of immediate access to the road network.
This went into Monday, and
it wasn’t until later in the afternoon that I had my first call from
one of my Ward residents who didn’t know what to do about getting
water. I just told them I would call them back and called the Council
Offices to find out what we had. The response was along the lines of
‘We have water here, but no transport at the moment’. So, I jumped
into my pick-up and off I went. 8 days later, the addition of a trailer
and Cllr Tugwell’s water bottle distribution operation is now a part
of daily life!!!
During the past week, the events
which have taken place have brought out the absolute best in some and
the horrifying worst in others. Politicians, I count amongst this number
(although I am pleased to say that none have as yet been caught urinating
into water bowsers…)
Gordon Brown visited twice
in the earlier part of last week and scored highly with locals because
of his apparent interest and reinforcement of this by coming back so
soon. Personally, I stood a few feet from him at the Borough Council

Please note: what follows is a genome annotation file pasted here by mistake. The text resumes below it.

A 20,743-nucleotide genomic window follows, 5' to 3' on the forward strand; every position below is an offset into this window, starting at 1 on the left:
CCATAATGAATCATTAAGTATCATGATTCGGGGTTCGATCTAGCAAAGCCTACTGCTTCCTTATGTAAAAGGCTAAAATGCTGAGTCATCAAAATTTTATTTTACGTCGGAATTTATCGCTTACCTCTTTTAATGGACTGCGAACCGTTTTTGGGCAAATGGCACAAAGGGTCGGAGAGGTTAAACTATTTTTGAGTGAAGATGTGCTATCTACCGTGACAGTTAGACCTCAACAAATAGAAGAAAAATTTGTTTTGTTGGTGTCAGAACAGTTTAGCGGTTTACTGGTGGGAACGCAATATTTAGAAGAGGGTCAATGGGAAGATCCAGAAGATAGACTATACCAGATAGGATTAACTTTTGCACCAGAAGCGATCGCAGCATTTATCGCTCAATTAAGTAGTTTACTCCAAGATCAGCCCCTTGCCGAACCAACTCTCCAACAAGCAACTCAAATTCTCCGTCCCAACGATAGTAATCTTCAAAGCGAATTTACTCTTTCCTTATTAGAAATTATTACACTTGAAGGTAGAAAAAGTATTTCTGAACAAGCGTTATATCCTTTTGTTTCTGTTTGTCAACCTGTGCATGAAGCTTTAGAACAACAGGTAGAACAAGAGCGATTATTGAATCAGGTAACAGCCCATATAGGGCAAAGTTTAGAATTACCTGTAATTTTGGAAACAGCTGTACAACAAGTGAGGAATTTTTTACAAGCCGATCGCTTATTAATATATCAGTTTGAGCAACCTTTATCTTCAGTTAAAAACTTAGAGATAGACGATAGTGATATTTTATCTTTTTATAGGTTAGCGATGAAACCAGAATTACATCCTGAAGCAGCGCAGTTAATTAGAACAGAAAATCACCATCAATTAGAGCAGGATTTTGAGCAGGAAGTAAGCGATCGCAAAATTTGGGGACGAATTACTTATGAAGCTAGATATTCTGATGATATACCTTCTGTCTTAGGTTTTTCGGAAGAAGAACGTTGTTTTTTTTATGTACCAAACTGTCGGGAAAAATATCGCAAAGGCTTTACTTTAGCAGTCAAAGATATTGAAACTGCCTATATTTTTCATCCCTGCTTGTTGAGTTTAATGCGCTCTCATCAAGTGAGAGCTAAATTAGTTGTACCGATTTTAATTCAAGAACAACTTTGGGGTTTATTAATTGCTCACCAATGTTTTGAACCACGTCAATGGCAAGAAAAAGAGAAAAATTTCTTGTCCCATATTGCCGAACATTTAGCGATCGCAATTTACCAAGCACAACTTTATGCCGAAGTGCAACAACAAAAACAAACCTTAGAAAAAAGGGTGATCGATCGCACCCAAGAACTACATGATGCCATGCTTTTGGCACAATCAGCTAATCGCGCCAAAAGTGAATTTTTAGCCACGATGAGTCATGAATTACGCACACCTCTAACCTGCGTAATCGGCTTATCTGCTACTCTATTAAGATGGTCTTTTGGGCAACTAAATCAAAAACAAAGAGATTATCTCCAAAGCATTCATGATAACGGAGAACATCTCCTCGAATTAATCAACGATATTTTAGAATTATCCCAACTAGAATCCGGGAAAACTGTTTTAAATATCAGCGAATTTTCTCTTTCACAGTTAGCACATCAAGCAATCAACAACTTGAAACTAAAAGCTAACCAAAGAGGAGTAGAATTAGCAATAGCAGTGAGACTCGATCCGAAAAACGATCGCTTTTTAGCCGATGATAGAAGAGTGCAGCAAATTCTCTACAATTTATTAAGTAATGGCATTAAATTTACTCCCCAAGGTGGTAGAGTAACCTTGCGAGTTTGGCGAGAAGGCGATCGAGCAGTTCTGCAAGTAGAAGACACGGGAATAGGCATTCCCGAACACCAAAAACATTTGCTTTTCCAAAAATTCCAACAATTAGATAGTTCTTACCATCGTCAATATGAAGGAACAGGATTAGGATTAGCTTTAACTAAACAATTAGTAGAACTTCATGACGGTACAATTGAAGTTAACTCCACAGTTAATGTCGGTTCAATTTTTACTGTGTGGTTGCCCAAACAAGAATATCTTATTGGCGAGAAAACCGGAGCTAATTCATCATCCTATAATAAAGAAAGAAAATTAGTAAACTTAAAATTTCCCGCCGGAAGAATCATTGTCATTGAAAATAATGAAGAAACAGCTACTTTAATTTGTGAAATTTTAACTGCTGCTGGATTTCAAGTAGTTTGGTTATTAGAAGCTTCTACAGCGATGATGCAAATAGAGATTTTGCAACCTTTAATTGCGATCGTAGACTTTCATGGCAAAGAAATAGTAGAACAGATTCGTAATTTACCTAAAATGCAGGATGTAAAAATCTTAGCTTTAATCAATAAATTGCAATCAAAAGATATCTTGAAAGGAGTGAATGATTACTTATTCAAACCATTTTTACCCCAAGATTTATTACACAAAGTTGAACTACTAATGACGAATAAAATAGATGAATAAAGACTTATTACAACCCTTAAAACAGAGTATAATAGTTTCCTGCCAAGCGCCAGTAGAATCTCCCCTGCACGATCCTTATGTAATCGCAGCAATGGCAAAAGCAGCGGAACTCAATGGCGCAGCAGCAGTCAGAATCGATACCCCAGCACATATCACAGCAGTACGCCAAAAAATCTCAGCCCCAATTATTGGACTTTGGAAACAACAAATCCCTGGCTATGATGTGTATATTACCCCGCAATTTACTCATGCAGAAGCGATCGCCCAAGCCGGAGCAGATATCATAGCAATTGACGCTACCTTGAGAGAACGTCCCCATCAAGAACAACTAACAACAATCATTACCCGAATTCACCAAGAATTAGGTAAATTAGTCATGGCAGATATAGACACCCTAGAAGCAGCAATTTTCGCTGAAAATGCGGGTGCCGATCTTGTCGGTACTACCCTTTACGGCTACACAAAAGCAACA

Offices and found his apparent rudeness towards anybody not in view
of a camera to be breathtaking. Worst still was the by now almost permanent
attendance in any media opportunity of Gloucester’s Labour MP Parmjit
Dhanda. I struggled to see the relevance of his involvement in Tewkesbury
Town itself and it came as little surprise when stories began to emerge,
suggesting that local Labour politicians in Gloucester had attempted
to hijack the then embryonic Gloucestershire Flood Relief Fund for their
DC finally showed up, rather
low key on Saturday morning. Like a number of my fellow Conservative
Members, I didn’t meet him because I was out delivering water. The
subsequent local press has been good and the difference between his
approach and that of the PM was that he showed a clear and practical
interest in the experiences of people in the area – you know, real life!
Most people here felt that
he should have appeared earlier and I would not be honest in saying
anything other than I think the Rwanda trip should have been cancelled.